Sunday, August 19, 2007

Drug Wars V

Another Plan Columbia

MEXICO CITY, Aug. 7 -- The Bush administration is close to sealing a major, multiyear aid deal to combat drug cartels in Mexico that would be the biggest U.S. anti-narcotics effort abroad since a seven-year, $5 billion program in Colombia, according to U.S. lawmakers, congressional aides and Mexican authorities.[1]

After 36 years of the “War on Drugs” and billions of dollars can someone tell me what the purpose of this war is? As much as I try to comprehend its purpose I just don’t get it. The quantity and purity of illegal drugs is higher than they’ve ever been. The price of illegal drugs is the lowest in history and yet this farce continues. The body count on American streets continues to escalate due to the illegal drug trade and we continue to blindly follow an ineffective, punitive policy that has done little to stem the tide of this epidemic.

Now in an effort to help Mexico rein in its drug cartels we are negotiating a deal to send them 5 billion dollars am I the only one that thinks there is something wrong here? I won’t bore you with a laundry list of all the underfunded and admirable programs we could fund with 5 billion dollars. Instead we continue to throw money at a criminal solution to a public health problem.

News Flash- People take drugs because either it makes them feel good or it provides an escape from our screwed up world, no amount of law enforcement can change that. Unless we are willing to lock up every drug user in America, we have to develop another strategy to this issue. I’m sorry does anyone here remember Prohibition and how well that worked? I am not writing these posts because I like or condone the use of drugs. I have seen the ugly side of addiction and continue to see it daily during my volunteer work for my Church. I know firsthand the dangers and pitfalls of drug abuse, but I also know the limits to trying legislate human conduct.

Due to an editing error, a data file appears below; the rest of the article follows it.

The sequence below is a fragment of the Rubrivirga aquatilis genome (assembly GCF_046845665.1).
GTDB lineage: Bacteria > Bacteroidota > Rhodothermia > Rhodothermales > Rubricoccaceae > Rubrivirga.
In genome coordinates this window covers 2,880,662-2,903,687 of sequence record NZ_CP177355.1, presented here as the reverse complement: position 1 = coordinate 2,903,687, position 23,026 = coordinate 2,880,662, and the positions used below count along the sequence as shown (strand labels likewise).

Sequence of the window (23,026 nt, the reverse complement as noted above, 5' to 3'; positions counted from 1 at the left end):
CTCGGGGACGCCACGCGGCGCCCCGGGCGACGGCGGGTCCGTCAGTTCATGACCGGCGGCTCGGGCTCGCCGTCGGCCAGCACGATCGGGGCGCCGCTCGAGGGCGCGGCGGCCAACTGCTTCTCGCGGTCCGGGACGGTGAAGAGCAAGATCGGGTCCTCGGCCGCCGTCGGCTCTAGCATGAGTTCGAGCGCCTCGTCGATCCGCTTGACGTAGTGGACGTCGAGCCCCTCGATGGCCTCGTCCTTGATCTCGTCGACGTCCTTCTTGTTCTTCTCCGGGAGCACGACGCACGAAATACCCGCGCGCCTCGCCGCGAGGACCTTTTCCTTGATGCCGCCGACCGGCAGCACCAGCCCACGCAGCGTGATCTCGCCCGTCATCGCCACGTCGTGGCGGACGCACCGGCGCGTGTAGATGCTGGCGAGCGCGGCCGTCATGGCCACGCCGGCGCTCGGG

The original Plan Columbia was an idea formulated by President Andres Pastrana of Columbia as an aid package to help revitalize the Columbia economy. He believed that the illicit drug trade in Colombia was a social issue due to the extreme poverty of his countrymen. He surmised that the reason they harvested the illegal drugs was because they couldn’t make a living wage anyway else. Wow, what a novel concept! To show you how this country can take a perfectly good and just cause and twist it to meet our political objectives, the Clinton Administration decided that to win points back home with “get tough on crime crowd” completely rewrote the policy to change it from social development to a law enforcement plan.

The final version of Plan Colombia was seen as considerably different, since its main focuses would deal with drug trafficking and strengthening the military. Ambassador Robert White stated: "If you read the original Plan Colombia, not the one that was written in Washington but the original Plan Colombia, there's no mention of military drives against the FARC rebels. Quite the contrary. (President Pastrana ) says the FARC is part of the history of Colombia and a historical phenomenon, he says, and they must be treated as Colombians...[Colombia] come and ask for bread and you (America) give them stones." In the final U.S. aid package, 78.12 percent of the funds for 2000 went to the Colombian military and police for counternarcotics and military operations.[2]

The Columbians ask us for bread and we give them guns and bombs. Rather than helping them to reform their economy and help them prepare for the future, we provide them with more ammo to maintain the status quo. I hope the Mexicans are students of history, because this Plan Mexico is appearing a lot like the Plan Columbia. While it will score political points for both the Mexican government and the Americans it will do little to correct the real problems affecting the people of Mexico. The immigrants coming from Mexico are not coming here to escape the druglords; they are coming here to escape the economic poverty that has forced the poor into the arms of the drug smugglers.

Instead of arming these governments to the teeth, maybe we could actually send them some aid to help revitalize their ailing economies. No, that would mean they wouldn’t have to come to America and work for less than minimum wage picking fruit and butchering our cattle. For decades we have undermined the laborers and peasant farmers of these nations, we have supported corrupt dictator after dictator. It is time to provide these people with a true way to stop supporting the drug cartels by providing them with an honest price for their crops and an honest job to work. Until we do this, people will continue to make a living the best way they can.



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